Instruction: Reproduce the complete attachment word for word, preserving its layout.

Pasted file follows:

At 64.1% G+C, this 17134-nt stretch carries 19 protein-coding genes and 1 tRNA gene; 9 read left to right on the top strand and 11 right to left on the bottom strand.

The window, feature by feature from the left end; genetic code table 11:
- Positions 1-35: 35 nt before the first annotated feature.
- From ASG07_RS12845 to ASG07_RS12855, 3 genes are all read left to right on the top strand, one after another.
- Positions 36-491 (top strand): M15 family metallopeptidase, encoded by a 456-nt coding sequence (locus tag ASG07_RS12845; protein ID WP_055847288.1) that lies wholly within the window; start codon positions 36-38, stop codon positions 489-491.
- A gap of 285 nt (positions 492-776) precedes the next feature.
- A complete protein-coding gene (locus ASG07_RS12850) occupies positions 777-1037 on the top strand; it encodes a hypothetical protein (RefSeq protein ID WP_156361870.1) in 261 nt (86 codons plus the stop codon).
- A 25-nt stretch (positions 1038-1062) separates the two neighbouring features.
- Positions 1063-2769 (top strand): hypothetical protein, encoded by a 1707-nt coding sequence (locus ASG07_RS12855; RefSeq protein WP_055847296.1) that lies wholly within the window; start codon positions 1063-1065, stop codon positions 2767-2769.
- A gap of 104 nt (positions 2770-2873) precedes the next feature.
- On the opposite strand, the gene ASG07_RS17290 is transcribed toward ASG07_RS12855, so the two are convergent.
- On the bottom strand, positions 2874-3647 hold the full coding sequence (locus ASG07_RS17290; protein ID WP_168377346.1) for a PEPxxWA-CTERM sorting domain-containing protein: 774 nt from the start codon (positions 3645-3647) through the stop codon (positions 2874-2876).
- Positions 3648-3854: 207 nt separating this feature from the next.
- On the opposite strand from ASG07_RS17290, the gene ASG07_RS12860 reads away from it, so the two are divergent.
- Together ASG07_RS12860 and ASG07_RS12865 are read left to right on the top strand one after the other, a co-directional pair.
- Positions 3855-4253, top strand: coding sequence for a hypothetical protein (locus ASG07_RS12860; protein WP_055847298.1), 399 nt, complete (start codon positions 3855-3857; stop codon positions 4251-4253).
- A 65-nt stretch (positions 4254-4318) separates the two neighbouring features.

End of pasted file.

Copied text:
At 64.1% G+C, this 17134-nt stretch carries 19 protein-coding genes and 1 tRNA gene; 9 read left to right on the top strand and 11 right to left on the bottom strand.

The window, feature by feature from the left end; genetic code table 11:
- Positions 1-35: 35 nt before the first annotated feature.
- From ASG07_RS12845 to ASG07_RS12855, 3 genes are all read left to right on the top strand, one after another.
- Positions 36-491 (top strand): M15 family metallopeptidase, encoded by a 456-nt coding sequence (locus tag ASG07_RS12845; protein ID WP_055847288.1) that lies wholly within the window; start codon positions 36-38, stop codon positions 489-491.
- A gap of 285 nt (positions 492-776) precedes the next feature.
- A complete protein-coding gene (locus ASG07_RS12850) occupies positions 777-1037 on the top strand; it encodes a hypothetical protein (RefSeq protein ID WP_156361870.1) in 261 nt (86 codons plus the stop codon).
- A 25-nt stretch (positions 1038-1062) separates the two neighbouring features.
- Positions 1063-2769 (top strand): hypothetical protein, encoded by a 1707-nt coding sequence (locus ASG07_RS12855; RefSeq protein WP_055847296.1) that lies wholly within the window; start codon positions 1063-1065, stop codon positions 2767-2769.
- A gap of 104 nt (positions 2770-2873) precedes the next feature.
- On the opposite strand, the gene ASG07_RS17290 is transcribed toward ASG07_RS12855, so the two are convergent.
- On the bottom strand, positions 2874-3647 hold the full coding sequence (locus ASG07_RS17290; protein ID WP_168377346.1) for a PEPxxWA-CTERM sorting domain-containing protein: 774 nt from the start codon (positions 3645-3647) through the stop codon (positions 2874-2876).
- Positions 3648-3854: 207 nt separating this feature from the next.
- On the opposite strand from ASG07_RS17290, the gene ASG07_RS12860 reads away from it, so the two are divergent.
- Together ASG07_RS12860 and ASG07_RS12865 are read left to right on the top strand one after the other, a co-directional pair.
- Positions 3855-4253, top strand: coding sequence for a hypothetical protein (locus ASG07_RS12860; protein WP_055847298.1), 399 nt, complete (start codon positions 3855-3857; stop codon positions 4251-4253).
- A 65-nt stretch (positions 4254-4318) separates the two neighbouring features.